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The rise of cross-border e-commerce in Asia is driving demand for turnkey logistics solutions and the development of regional hubs.
“We believe cross-border e-commerce is going to be the key driver for cargo growth in Asia,” said Alaina Shum, general manager, aviation logistics, at Airport Authority Hong Kong.
She told the Asia Logistics & Maritime Conference in Hong Kong last week online shopping behaviour was creating more complex distribution models.
For example, she explained, many customers made multiple purchases across different platforms in order to try on clothes at home, rather than in store fitting rooms, expecting to be able easily to exchange or return unwanted items.
“To fulfill these orders cross-border without compromising on delivery times, retailers need regional e-commerce centres and air freight,” said Ms Shum.
As a result, Alibaba’s logistics unit, Cainiao, is building a US$1.5bn order fulfillment centre at Hong Kong Airport, already among the world’s busiest air cargo hubs, with more than 5m tonnes handled in 2017.
The 380,000sq metre facility will have capacity for 1.7m tonnes of e-commerce cargo when it launches in 2023, helping Alibaba reach its target of 24-hour delivery within China and 72 hours worldwide. Similar hubs are planned for airports in Dubai, Hangzhou, Kuala Lumpur, Liège and Moscow.
According to Roger Su, executive general manager of Cainiao Global, Alibaba handles 57m packages a day, adding: “Hong Kong is one of the most important gateways for Cainiao’s global business, with over 70% of outbound orders going through the airport.”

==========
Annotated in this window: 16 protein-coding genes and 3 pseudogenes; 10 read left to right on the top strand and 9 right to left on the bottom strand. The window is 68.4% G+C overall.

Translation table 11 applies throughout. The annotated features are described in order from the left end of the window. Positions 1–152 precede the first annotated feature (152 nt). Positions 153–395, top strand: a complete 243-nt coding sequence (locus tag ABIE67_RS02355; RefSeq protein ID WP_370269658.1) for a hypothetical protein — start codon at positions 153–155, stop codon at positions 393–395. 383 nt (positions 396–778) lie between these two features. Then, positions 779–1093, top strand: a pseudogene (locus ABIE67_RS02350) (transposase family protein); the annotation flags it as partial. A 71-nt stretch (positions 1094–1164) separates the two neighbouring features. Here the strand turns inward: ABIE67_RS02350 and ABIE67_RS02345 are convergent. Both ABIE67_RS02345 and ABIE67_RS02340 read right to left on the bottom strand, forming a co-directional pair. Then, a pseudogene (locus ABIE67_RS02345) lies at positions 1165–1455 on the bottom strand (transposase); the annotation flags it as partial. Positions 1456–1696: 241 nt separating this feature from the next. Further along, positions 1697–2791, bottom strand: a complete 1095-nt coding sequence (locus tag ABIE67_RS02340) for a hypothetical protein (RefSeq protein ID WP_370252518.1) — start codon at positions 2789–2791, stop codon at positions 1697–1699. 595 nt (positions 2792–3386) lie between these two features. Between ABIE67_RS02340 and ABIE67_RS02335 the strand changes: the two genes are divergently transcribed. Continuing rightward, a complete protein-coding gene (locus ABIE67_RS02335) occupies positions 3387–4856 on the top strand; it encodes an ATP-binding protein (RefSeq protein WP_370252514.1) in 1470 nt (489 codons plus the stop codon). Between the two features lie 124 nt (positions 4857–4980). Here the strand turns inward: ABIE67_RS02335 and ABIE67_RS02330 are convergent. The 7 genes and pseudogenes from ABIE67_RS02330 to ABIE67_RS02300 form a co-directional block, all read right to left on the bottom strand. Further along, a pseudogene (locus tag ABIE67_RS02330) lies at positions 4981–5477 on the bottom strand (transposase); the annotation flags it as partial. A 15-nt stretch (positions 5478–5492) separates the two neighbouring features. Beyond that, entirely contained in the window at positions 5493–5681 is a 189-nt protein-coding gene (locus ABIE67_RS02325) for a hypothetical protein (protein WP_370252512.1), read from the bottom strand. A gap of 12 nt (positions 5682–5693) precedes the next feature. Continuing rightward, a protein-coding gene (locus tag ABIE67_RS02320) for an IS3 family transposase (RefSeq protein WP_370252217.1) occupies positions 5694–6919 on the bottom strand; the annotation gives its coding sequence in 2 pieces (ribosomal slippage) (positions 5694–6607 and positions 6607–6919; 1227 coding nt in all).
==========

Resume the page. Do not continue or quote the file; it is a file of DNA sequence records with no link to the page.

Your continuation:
Cainaio’s orders passed the one billion mark for the first time during the Singles Day shopping festival this month, including five million import parcels processed through customs in under five hours.
Lazada, Alibaba’s Singapore-based online shopping platform, held Singles Day promotions across South-east Asia for the first time this year. Stephen Leung, senior VP for cross-border logistics, said regional fulfilment hubs reduced lead times by expediting customs clearance.
“Cross-border logistics is not easy for traditional sellers,” he explained. “With this model, shorter lead times can be achieved to serve customers in the region with very low upfront investment and cost.”
Mr Leung added that the hubs were usually located in free trade zones, allowing goods to be imported tax free until the point of sale, thus helping retailers with cashflow.
“We expect a new regional network will emerge globally and each hub will serve as the major point to serve nearby countries and as a base for trade in and out of the region.”
Suken Xiao, vice-president overseas region for integrator SF Express, noted retailers were demanding more shipping options, and so logistics suppliers needed to upgrade their services to provide “one-stop” solutions.
“So far, I cannot see one big name able to provide a good solution for their order fulfillment,” he claimed.
SF Express was growing at a frantic pace, both within China and globally, he said. It is now the fifth-largest logistics firm worldwide, with more than 30% annual growth, operating 3,800 flights a day with a fleet of 57 freighters, serving 53 countries with express coverage. Long-term, SF has plans for a fleet of 100 freighters.
“We need to provide variable shipping options, not like the old days where we only provided standard products,” Mr Xiao explained. “Because even with one seller, they may have different requirements, such as different SKUs: fast-moving; slow-moving; expensive; cheap; and so on. And the logistics requirements for each is different, making it very difficult if they deal with multiple suppliers.”